By Henry Brown
Imagine one day you decide to go completely crazy. You walk into a store, take the stuff you want, and walk straight out again. No payment, no checkout, no nothing.
Today, you’d be branded a criminal, but in the future, you could just be another regular shopper. Michael Chui is a partner at McKinsey Global Institute. He says the checkout of the future won’t be like it is today. Instead, it’ll feel just like you’re stealing. You’ll do exactly what today’s shoplifters do and walk out the door with goods in hand. And even if you wanted to pay at the regular checkout, you couldn’t anyway because, well, there isn’t one.
Of course, there won’t be anything illegal about this. It’s all being made possible by the tremendous advances in payment systems we’ve seen over the last few years. Shoppers already have about 20 apps through which businesses can now take payments, and there are also integrated systems and Paypal credit card reader options that allow them to mix and match payments according to customer preferences. But the massive progress we’ve seen already will seem like child’s play compared to what’s ahead.
Small businesses need to get on and start using this technology. There will only be a brief window of time where it is novel, and any company using it in the early days is sure to stand out from the competition. In fact, many checkout experiences have already been transformed.
iPads at the dinner table
One of the most exciting developments we’ve seen over the last year or so is the inclusion of iPads at the dinner table. Alexis Madrigal of the Atlantic news outlet explains that some restaurants now allow customers to order their food from their table and then check themselves out by paying on an iPad. What’s more the price of these systems makes them accessible to small restaurant owners. According to Top Ten Reviews, prices range between $25 and $150 a month. The impact on wait staff is likely to be profound as their role turns into one of carrying food to and from tables, as well as assisting customers use technology, rather than take orders.
Retail stores are doing the same
Then there is the transformation of retail stores. M Greene, an author of several books on the retail environment, says the Internet of Things is going to change retail in ways most people can’t imagine yet. He envisions a world where all of the physical objects in a store are connected via a network. Stores will then track these objects in their network, debiting linked customer accounts when they are taken out of the store.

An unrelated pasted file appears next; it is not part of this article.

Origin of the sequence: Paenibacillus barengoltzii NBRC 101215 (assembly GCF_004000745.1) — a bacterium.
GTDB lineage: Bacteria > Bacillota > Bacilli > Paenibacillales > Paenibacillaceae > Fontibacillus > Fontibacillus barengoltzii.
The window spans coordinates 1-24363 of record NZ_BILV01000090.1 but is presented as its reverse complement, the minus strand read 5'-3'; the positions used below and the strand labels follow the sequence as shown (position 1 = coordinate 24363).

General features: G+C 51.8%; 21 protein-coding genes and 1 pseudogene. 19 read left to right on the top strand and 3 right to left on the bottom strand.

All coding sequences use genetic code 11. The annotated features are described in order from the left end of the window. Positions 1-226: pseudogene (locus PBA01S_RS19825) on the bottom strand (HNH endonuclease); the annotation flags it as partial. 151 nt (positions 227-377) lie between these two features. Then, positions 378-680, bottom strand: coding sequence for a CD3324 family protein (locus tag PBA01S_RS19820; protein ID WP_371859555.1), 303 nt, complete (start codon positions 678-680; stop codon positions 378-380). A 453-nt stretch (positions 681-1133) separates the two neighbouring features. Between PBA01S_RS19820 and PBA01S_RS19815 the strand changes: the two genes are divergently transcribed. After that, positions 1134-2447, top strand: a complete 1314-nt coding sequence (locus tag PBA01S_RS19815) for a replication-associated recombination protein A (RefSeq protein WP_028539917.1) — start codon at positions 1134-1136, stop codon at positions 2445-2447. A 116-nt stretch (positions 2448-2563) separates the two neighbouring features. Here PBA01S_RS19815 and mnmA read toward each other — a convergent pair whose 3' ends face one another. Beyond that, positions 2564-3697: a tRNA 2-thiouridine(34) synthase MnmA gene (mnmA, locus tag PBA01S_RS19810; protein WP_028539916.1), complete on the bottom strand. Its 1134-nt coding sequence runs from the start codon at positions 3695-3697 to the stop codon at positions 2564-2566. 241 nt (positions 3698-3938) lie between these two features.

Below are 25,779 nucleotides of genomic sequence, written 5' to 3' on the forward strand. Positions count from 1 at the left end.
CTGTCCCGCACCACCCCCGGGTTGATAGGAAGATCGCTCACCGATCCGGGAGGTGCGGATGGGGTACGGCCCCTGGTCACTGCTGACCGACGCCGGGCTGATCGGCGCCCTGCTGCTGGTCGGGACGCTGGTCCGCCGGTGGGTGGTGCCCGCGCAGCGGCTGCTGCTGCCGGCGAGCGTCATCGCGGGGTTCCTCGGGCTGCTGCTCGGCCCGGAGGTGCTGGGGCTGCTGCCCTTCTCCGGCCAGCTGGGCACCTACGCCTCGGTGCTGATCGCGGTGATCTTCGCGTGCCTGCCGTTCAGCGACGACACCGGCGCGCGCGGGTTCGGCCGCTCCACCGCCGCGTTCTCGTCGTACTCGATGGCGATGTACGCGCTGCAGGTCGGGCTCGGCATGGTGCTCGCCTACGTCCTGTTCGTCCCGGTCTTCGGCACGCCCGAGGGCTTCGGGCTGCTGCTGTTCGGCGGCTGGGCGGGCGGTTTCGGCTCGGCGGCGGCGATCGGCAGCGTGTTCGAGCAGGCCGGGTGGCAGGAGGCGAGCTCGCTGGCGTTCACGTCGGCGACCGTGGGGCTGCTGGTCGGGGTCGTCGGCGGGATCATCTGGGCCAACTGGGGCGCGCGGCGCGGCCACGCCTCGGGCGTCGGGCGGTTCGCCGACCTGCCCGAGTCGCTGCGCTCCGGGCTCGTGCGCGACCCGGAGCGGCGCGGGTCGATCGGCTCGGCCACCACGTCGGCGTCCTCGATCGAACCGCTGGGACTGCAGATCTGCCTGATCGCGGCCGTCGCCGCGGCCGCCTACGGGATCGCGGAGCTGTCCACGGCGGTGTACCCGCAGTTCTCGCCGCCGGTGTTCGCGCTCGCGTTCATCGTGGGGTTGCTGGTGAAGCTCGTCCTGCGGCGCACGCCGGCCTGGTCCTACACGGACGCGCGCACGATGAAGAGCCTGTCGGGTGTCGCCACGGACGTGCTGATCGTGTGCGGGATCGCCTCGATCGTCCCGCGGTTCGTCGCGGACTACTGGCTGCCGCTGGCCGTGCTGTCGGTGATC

According to Greene, this represents a sea change in the retail experience. The first steps being taken towards this are already being seen in small business retail stores. The clunky old cash register is being replaced by iPads, making space for promotional items on the counter top. According to Economic Voice, customers of small businesses are also about to check themselves out using tablets placed on walls and have their receipts sent to them electronically via email or text.
Self-service machines will take out the work involved in queuing for the checkout, and smartphone apps will make it easier to locate where various products are kept in supermarkets. What’s more, these mobile POS systems are affordable to small businesses, allowing them to transform their checkout experience, no matter where they are based.
Small businesses need to adopt a “butler mentality” when it comes to new technology. They need to constantly ask themselves, how does this help me reduce the amount of work that customers have to do in our stores?
Henry Brown is an online marketing executive. When he isn’t talking shop he’s roaming the streets of London, uncovering the extra-ordinary in the ordinary.